Draft Blocker

A version of this pattern was previously published on Think Crafts!

We’re deep into winter and the air is chilly. If you live in an older house you may have doors that let in the cold. Make this easy draft blocker to keep your home cozy warm.

DIFFICULTY LEVEL
Beginner

MATERIALS
Fabric
Stuffing
Ribbon

DIRECTIONS
Measure the width of your door and add seven inches. This will be the measurement for your length of fabric. For the width I find nine inches makes a thick enough blocker. If you have an especially wide gap at the bottom of your door you may wish to increase the width.

Cut out your fabric. Sew a hem on both ends. I went with a 1/4” hem.

Sew fabric lengthwise using a 1/4” seam allowance.

Turn right side out. Tie ribbon 3” from the edge to close off one end.

Stuff the tube with stuffing.

Tie the other end 3” down from edge with ribbon.

Put in front of your door and kiss those cold drafts goodbye.

Craft on!

Knit Gift Purse

A version of this pattern was previously published on Think Crafts!

The holidays are here. Need a quick handmade gift? I had a last minute gift to make and managed to crank this purse out over a weekend. If you need a gift and have little time make this purse. I wrote this pattern as simply as possible to help save you time. Plus it’s completely adjustable. Want a bigger or smaller purse? Just adjust the square and strap to your desired size.

DIFFICULTY LEVEL
Beginner knitter

Intermediate sewer (optional)

MATERIALS
Yarn -fiber and color of your choice
Knitting needles
Fabric for liner (optional)
Zipper
Thread
Buttons (optional)
Yarn needle

PATTERN
Decide how big you’d like your purse to be. Want a 12” rectangular purse? Cast on until you have 12” of stitches. Want a small square purse? Cast on until you have 6” of stitches. Then knit stockinette until you have a square or rectangle that suits your tastes. Bind off.

Knit a second square or rectangle to match the first. Decide how wide you’d like the shoulder strap to be. I went with two inches. Cast on and knit stockinette until it’s the length you want. The shoulder strap, like the purse, is completely adjustable to your tastes.

Keep knitting stockinette so the shoulder strap wraps around the sides and bottom of the purse squares. This will create space inside your bag.

Block the pieces. If you’re pressed for time can skip this step.

Seam the squares to the strap. Seam the strap ends together.

Don’t know how to sew on a machine? No problem. Just weave in your yarn ends and call this purse done!

If you can sew, then grab some fabric. Again this is a quick project so I didn’t do any measuring. I just cut a length of fabric and pinned it to the strap.

For the liner you can make it as simple or as complex as you like. Cut two rectangles of fabric and a thin strip. Sew together and call your liner done. Or you can add pockets:

I got fancy with this one and added small pockets and a thin pocket for a pen. However, this was a last minute gift for Thanksgiving so I didn’t have much time. I measured nothing! I just cut out squares for pockets, pinned them down and sewed them into place.

Sew the strap lining to the knit strap. You can do this on the machine or by hand.

Put the liner into the purse and pin the zipper into place.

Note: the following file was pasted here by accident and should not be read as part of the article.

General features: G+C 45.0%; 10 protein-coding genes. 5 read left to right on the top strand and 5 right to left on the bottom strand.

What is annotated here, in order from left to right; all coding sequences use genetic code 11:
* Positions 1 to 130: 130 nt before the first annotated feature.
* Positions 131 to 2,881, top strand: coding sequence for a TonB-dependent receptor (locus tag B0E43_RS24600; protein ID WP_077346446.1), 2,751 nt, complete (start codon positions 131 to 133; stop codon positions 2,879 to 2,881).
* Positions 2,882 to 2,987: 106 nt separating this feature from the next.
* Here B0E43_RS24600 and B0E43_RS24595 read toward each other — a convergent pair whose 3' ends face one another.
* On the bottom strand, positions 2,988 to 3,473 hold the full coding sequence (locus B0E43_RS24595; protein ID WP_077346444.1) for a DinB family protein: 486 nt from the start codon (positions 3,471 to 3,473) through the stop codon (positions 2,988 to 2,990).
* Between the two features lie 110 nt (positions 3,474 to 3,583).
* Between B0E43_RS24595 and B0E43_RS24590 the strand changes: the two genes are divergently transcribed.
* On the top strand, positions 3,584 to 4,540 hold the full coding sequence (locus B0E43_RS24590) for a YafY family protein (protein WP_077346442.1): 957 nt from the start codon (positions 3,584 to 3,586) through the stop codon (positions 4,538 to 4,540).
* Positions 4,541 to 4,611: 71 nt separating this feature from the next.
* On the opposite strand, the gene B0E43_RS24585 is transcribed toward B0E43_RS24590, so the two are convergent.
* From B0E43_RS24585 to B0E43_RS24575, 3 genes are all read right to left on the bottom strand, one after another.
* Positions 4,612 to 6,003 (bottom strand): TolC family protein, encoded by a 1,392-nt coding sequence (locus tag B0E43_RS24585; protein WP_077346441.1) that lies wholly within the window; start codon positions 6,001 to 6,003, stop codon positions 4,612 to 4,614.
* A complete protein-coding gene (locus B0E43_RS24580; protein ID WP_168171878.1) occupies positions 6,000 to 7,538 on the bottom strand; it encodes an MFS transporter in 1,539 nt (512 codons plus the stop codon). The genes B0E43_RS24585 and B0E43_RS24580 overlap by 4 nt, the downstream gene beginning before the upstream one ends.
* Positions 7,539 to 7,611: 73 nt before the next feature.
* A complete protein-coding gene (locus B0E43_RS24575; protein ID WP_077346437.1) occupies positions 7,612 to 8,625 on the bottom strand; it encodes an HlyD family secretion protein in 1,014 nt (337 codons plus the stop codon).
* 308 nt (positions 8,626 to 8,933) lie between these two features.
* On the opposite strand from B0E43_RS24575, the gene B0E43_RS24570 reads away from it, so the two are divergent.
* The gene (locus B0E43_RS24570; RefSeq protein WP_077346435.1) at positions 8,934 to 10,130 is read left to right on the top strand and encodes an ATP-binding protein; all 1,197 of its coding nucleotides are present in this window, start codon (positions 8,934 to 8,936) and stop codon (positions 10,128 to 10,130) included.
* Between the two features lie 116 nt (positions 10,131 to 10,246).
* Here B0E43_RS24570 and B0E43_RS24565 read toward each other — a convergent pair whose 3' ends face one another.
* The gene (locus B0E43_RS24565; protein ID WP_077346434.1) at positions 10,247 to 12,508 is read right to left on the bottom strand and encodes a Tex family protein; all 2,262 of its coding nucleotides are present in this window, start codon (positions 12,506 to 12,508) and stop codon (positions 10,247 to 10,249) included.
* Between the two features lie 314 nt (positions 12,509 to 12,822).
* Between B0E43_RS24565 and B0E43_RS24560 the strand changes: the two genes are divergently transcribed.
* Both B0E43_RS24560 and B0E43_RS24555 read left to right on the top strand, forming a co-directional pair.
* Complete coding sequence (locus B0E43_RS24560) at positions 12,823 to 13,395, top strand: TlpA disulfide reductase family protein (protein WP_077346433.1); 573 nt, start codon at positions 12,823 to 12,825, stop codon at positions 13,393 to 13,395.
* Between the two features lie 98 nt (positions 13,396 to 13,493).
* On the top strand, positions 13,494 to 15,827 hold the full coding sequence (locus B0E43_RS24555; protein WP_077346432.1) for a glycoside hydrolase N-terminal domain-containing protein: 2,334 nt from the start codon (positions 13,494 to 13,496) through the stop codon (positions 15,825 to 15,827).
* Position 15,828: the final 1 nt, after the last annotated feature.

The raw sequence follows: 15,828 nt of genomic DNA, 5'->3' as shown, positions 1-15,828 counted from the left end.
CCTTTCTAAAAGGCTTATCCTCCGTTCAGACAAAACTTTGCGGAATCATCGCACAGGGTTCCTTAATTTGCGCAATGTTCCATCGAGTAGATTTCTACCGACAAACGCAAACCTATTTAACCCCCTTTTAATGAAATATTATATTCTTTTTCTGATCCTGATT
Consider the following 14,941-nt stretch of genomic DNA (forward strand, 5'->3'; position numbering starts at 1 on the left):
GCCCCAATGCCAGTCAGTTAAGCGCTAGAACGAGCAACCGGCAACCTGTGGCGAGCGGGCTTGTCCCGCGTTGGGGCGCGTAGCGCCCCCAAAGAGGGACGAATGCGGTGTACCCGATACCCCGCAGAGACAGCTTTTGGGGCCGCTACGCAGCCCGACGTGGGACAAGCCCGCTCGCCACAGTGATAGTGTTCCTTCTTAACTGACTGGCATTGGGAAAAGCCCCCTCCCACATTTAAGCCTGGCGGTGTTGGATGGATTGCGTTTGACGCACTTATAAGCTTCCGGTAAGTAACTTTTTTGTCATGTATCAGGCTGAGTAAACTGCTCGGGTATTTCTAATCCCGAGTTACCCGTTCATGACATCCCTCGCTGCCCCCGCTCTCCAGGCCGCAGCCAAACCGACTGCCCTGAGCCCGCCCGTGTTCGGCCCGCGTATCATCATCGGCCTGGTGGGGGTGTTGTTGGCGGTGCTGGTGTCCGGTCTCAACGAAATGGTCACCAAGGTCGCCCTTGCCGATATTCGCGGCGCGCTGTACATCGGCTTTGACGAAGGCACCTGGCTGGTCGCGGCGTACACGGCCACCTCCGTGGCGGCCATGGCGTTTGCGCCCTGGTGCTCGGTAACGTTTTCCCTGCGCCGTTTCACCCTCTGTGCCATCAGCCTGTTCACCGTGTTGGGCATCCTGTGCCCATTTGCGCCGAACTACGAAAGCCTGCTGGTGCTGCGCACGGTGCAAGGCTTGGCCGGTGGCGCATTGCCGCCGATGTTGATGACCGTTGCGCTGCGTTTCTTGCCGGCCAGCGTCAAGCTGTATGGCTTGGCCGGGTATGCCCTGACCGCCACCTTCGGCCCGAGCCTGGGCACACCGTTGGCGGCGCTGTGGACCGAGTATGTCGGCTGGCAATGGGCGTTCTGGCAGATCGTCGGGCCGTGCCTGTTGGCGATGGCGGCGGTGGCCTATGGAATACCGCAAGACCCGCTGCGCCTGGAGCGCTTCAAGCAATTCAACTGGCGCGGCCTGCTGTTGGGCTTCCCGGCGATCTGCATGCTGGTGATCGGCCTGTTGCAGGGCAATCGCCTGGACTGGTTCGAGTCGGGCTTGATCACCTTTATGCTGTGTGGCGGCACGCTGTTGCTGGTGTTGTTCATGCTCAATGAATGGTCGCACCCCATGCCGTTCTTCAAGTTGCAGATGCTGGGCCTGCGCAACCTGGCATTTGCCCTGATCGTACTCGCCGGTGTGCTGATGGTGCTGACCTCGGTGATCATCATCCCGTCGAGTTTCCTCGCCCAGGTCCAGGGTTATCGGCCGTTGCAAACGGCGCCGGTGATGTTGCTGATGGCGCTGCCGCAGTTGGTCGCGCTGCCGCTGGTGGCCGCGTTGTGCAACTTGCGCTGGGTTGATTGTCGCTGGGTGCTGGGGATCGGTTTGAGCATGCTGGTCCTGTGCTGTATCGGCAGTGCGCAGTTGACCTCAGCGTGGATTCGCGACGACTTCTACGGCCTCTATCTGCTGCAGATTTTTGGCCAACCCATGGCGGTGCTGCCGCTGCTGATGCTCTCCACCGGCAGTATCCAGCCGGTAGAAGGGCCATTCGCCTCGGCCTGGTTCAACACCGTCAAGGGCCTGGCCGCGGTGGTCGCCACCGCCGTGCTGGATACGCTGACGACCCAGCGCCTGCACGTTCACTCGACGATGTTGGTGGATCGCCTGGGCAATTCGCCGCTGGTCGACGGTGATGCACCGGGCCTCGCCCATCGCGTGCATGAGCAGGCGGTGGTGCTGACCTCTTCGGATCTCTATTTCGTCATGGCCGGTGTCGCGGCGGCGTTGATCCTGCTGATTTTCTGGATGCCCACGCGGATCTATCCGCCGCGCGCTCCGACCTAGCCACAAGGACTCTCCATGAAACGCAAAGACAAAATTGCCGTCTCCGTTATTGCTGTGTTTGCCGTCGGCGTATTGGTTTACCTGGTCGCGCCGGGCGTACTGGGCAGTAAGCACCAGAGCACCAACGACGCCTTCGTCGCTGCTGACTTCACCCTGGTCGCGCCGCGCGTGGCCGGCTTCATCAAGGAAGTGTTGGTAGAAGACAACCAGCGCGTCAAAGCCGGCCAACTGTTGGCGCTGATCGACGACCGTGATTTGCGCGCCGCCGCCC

Sew the zipper into place. But oh no what’s this? My zipper wasn’t long enough!

There’s nothing like a deadline to spark creativity. I just knit two small squares and sewed them in and it looked intentional!

If you’re pressed for time you can call this purse done at this point.

A handknit purse that’s lined with pockets makes a great gift.

But if you have a bit more time you can make some I-cord flowers to give it that extra flair. I made mine out of scrap yarn and buttons from my button jar. Here’s a handy I-cord tutorial:

Knit I-cord to your desired length. Then curl it around and sew down onto the purse. Sew a button in the middle. I made three flowers in different colors.

FINISHING
If making, sew flowers onto purse. Weave in ends.

Now your last minute gift is done. Wrap it up and pat yourself on the back. Craft on!

Renovare Monstrum

I’ve created a new monster pattern! This time it’s a sewing pattern kit that comes with instructions and all the materials you need to make your own monster. The precut fabric is made from upcycled sweaters. The felt, yarn, ribbon and buttons are all upcycled as well. I’ve chosen the name of this kit to reflect these materials being reused for a new purpose: Renovare Monstrum (Latin for Renew Monster).

A limited supply is now available at Salty Teacup in Portland. Future kits will be available for sale online. Stay tuned!

As always, my faithful sewing assitant supervised the design process.

Swift Bag Holder

This post was previously published on Think Crafts!

If you knit or crochet you likely have a lot of yarn. I know I do! Skeins of yarn are pretty to look at but yarn cakes are great to knit with and easier to store. I use my Swift every time I buy new yarn. Swifts are great but they’re an odd shape. How to store them conveniently? Make a swift bag that will prevent it from accidentally folding open on its own. Here’s an even better idea-upcycle an old pair of pants to make the holder! This is a great project to upcycle old clothing that is too cute to throw away but no longer wearable.

Craft
Sewing

Difficulty
Beginner

Materials
Old pair of pants
Sewing Thread
Cat (optional)

Directions
Cut off one pant leg long enough for the swift to fit into.

Sew the bottom part of the leg closed.

Fold over the top part of the leg twice and sew down to make a hem.

Make a tie to close the top part of bag. The old yoga pants I used had a drawstring so I just used a portion of that. If you don’t have one cut a thin rectangle from the second leg of your pants. Fold in edges and sew together to make a tie.

Slide swift into bag and store away until your next yarn purchase.

Craft on!

Upcycled Arm Warmers

I’ve been a fan of the artist Katwise for years. Her coats are works of art! She graciously sells pattern tutorials for both her upcycled coats and arm warmers.

Recently I made myself a pair out of old tshirts. They turned out so cute! I’ll definitely be making more. One of them had the phrase “Enlighten Up” which I positioned over my hand. A gentle reminder during this stressful year.

Ursula loves soaking in the sunshine.

Cat Fur Hack